Tools for Self Regulation

Program Name: School-age

This month we have been working on our self-regulation and expressing our feelings. As for our classroom roles, I planned activities according to the children’s interests. This day school age chose to make squishy balloons. Squishy balloons are a fun way to explore textures, and work to help the children to reduce tension in their body which will, in turn, reduce stress. It is also a great opportunity for children to develop many skills, such as hand-eye coordination while using the funnel to fill the balloon, measuring the amount of flour that we need to fill our balloons, strengthening their fine-motor skills by squeezing and squishing their balloons. This also strengthened their problem-solving skills as they were challenged to fill the balloons with flour. Carter, Gabriel, and Jenica chose to draw emoji features on their balloons. Cater said, “I am happy, I want to draw a happy face.” “Me too, I am happy because I am the smartest girl. My mom said that.” said Jenica. “. You know that I can make the best squishy balloon, because I am a scientist.” said Gabriel. Neveah, Lucy, and Parker focused on measuring their balloons with a perfect amount of flour. The children had the opportunity to discuss their feelings, while working as a group, and strengthened their social and communication skills. It was a nice activity and all the children loved it, and asked to repeat it again another day.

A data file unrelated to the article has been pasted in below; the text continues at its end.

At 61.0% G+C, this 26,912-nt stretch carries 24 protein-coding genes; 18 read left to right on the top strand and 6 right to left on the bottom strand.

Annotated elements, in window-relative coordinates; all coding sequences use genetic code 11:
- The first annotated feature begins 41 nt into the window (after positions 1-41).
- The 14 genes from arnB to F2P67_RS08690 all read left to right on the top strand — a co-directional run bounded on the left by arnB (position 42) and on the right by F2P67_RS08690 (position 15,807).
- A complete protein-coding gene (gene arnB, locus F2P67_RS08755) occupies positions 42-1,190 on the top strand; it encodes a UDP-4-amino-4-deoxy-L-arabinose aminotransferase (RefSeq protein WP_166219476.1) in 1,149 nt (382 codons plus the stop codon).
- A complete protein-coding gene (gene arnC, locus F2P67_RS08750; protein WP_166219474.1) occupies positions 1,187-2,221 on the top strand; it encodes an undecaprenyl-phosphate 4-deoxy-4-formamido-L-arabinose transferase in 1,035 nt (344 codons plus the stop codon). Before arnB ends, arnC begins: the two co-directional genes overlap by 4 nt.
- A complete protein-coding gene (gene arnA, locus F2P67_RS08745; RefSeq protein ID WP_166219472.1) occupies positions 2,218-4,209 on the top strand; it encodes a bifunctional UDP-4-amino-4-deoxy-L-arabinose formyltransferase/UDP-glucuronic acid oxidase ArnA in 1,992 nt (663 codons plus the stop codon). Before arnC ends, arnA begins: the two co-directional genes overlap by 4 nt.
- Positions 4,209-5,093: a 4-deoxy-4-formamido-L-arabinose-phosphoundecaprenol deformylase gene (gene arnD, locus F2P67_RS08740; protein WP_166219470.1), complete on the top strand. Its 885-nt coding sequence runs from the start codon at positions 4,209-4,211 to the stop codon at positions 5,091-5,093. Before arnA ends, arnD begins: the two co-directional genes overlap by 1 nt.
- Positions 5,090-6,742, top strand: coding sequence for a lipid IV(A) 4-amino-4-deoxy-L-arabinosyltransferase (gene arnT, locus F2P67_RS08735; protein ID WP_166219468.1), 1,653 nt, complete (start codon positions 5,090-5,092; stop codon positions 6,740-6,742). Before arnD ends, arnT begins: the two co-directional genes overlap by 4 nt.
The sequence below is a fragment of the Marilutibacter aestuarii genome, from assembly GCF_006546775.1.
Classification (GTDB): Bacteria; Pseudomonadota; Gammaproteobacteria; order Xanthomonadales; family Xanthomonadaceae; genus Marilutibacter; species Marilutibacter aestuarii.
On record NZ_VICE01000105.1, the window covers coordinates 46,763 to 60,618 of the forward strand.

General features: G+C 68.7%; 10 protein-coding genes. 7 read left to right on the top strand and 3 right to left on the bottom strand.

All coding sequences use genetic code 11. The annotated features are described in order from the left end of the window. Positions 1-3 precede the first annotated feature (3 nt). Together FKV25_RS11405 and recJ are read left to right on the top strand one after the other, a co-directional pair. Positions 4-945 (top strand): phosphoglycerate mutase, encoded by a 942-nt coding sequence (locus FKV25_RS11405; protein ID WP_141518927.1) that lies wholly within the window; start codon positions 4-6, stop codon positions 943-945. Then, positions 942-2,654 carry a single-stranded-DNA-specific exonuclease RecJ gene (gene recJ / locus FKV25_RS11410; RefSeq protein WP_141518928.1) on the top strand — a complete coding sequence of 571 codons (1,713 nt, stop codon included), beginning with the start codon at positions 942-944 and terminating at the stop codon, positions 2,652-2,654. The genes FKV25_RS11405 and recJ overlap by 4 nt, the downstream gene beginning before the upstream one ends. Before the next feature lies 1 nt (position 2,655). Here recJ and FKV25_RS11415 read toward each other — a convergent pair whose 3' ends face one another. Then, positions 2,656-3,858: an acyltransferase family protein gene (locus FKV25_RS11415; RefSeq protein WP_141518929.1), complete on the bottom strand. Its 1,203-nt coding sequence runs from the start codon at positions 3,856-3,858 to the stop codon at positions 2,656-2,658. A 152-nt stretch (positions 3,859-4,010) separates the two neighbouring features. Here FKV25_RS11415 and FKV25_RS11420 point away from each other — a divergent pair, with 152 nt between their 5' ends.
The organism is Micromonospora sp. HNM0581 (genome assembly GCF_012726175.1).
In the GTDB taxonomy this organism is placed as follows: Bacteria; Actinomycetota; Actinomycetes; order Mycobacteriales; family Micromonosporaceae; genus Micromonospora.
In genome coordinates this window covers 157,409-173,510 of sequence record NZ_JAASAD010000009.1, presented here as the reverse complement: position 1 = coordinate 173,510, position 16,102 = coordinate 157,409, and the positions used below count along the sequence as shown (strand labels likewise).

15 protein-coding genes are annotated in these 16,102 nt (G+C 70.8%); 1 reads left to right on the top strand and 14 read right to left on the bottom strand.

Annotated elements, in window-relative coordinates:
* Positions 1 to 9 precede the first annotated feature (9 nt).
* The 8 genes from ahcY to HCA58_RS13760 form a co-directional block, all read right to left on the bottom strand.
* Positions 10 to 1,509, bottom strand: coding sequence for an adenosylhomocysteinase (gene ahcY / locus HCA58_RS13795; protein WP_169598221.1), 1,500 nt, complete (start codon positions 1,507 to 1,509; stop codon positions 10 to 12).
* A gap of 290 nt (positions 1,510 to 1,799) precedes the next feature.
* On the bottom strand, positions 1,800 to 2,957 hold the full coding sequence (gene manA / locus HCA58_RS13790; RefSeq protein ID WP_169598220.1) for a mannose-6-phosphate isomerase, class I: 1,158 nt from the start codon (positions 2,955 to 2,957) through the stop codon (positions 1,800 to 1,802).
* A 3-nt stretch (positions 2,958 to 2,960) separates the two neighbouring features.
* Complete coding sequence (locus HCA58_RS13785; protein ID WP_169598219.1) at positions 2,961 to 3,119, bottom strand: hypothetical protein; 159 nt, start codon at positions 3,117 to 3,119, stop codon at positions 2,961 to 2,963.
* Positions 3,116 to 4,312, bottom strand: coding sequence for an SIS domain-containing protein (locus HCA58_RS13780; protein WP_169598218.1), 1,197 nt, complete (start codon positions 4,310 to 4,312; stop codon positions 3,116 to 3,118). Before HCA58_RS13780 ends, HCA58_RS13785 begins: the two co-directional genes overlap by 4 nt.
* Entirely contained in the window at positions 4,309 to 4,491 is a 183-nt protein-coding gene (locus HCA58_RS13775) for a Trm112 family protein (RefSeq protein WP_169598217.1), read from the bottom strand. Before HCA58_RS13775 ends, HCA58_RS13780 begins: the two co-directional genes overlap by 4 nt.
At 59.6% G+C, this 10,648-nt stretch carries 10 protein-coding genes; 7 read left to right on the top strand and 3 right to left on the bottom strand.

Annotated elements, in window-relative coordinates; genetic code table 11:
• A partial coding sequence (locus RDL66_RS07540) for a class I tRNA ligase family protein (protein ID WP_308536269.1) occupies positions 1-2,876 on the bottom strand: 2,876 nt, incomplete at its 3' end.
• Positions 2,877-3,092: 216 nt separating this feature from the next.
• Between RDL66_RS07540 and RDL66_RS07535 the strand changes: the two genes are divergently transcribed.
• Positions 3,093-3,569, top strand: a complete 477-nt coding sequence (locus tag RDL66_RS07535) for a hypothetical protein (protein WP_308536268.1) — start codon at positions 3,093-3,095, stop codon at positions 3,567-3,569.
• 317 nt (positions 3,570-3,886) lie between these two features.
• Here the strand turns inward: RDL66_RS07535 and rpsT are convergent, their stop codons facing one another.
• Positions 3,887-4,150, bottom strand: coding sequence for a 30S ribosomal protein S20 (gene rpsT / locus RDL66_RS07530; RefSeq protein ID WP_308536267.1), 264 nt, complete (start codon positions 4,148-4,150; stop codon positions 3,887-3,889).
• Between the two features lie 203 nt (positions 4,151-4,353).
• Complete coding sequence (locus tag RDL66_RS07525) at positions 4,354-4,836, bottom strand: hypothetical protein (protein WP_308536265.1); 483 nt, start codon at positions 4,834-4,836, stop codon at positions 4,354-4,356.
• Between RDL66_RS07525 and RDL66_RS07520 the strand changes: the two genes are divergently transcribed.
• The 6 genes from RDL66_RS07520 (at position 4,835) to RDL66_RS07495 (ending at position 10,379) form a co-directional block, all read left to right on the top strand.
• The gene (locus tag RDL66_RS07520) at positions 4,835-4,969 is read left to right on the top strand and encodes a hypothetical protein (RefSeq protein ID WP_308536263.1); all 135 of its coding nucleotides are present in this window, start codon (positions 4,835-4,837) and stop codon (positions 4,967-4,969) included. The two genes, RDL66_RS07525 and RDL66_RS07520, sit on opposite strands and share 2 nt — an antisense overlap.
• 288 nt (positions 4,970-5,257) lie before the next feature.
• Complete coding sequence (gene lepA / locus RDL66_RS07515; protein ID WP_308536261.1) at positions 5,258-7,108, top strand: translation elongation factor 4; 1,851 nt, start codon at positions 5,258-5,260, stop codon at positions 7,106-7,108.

“Reflective practitioners participate in play, guiding children’s planning, decision-making and communication, and extending children’s explorations with narrative, novelty and challenges. When adults become involved in children’s play, they help with the difficult spots: they may sequence activities in a way that is clearer and reinforces learning or use language that helps to clarify challenges and solutions.” ELECT, p. 14

Children drawing faces onto their balloons.

Children using bottles to pour flour into balloons

Children using bottles to pour flour into balloons